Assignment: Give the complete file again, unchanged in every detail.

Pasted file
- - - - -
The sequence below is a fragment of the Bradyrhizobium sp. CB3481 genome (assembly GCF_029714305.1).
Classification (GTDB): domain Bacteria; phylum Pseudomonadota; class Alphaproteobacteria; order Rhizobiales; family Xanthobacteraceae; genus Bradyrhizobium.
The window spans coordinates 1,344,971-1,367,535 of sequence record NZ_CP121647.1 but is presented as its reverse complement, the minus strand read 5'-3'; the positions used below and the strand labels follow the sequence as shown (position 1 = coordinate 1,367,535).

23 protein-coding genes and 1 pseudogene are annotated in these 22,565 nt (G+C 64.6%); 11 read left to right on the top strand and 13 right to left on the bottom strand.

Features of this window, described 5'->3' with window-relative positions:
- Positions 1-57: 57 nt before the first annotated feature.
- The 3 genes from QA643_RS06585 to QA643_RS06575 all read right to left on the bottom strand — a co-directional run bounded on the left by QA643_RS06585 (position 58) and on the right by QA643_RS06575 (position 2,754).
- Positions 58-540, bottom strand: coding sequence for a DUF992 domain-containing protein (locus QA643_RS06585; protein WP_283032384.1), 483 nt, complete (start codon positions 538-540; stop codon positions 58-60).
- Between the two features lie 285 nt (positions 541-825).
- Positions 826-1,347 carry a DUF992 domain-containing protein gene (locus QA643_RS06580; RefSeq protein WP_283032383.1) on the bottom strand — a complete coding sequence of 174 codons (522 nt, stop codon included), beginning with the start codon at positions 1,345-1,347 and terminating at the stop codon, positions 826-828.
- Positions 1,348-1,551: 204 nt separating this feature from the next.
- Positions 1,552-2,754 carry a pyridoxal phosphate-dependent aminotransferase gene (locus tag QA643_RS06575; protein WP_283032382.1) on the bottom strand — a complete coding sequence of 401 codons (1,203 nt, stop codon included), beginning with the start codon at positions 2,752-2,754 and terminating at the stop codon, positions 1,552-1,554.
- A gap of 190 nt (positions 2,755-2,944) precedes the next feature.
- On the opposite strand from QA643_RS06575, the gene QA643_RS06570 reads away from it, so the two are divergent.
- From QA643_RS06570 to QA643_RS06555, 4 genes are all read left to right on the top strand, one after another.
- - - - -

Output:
The sequence below is a fragment of the Bradyrhizobium sp. CB3481 genome (assembly GCF_029714305.1).
Classification (GTDB): domain Bacteria; phylum Pseudomonadota; class Alphaproteobacteria; order Rhizobiales; family Xanthobacteraceae; genus Bradyrhizobium.
The window spans coordinates 1,344,971-1,367,535 of sequence record NZ_CP121647.1 but is presented as its reverse complement, the minus strand read 5'-3'; the positions used below and the strand labels follow the sequence as shown (position 1 = coordinate 1,367,535).

23 protein-coding genes and 1 pseudogene are annotated in these 22,565 nt (G+C 64.6%); 11 read left to right on the top strand and 13 right to left on the bottom strand.

Features of this window, described 5'->3' with window-relative positions:
- Positions 1-57: 57 nt before the first annotated feature.
- The 3 genes from QA643_RS06585 to QA643_RS06575 all read right to left on the bottom strand — a co-directional run bounded on the left by QA643_RS06585 (position 58) and on the right by QA643_RS06575 (position 2,754).
- Positions 58-540, bottom strand: coding sequence for a DUF992 domain-containing protein (locus QA643_RS06585; protein WP_283032384.1), 483 nt, complete (start codon positions 538-540; stop codon positions 58-60).
- Between the two features lie 285 nt (positions 541-825).
- Positions 826-1,347 carry a DUF992 domain-containing protein gene (locus QA643_RS06580; RefSeq protein WP_283032383.1) on the bottom strand — a complete coding sequence of 174 codons (522 nt, stop codon included), beginning with the start codon at positions 1,345-1,347 and terminating at the stop codon, positions 826-828.
- Positions 1,348-1,551: 204 nt separating this feature from the next.
- Positions 1,552-2,754 carry a pyridoxal phosphate-dependent aminotransferase gene (locus tag QA643_RS06575; protein WP_283032382.1) on the bottom strand — a complete coding sequence of 401 codons (1,203 nt, stop codon included), beginning with the start codon at positions 2,752-2,754 and terminating at the stop codon, positions 1,552-1,554.
- A gap of 190 nt (positions 2,755-2,944) precedes the next feature.
- On the opposite strand from QA643_RS06575, the gene QA643_RS06570 reads away from it, so the two are divergent.
- From QA643_RS06570 to QA643_RS06555, 4 genes are all read left to right on the top strand, one after another.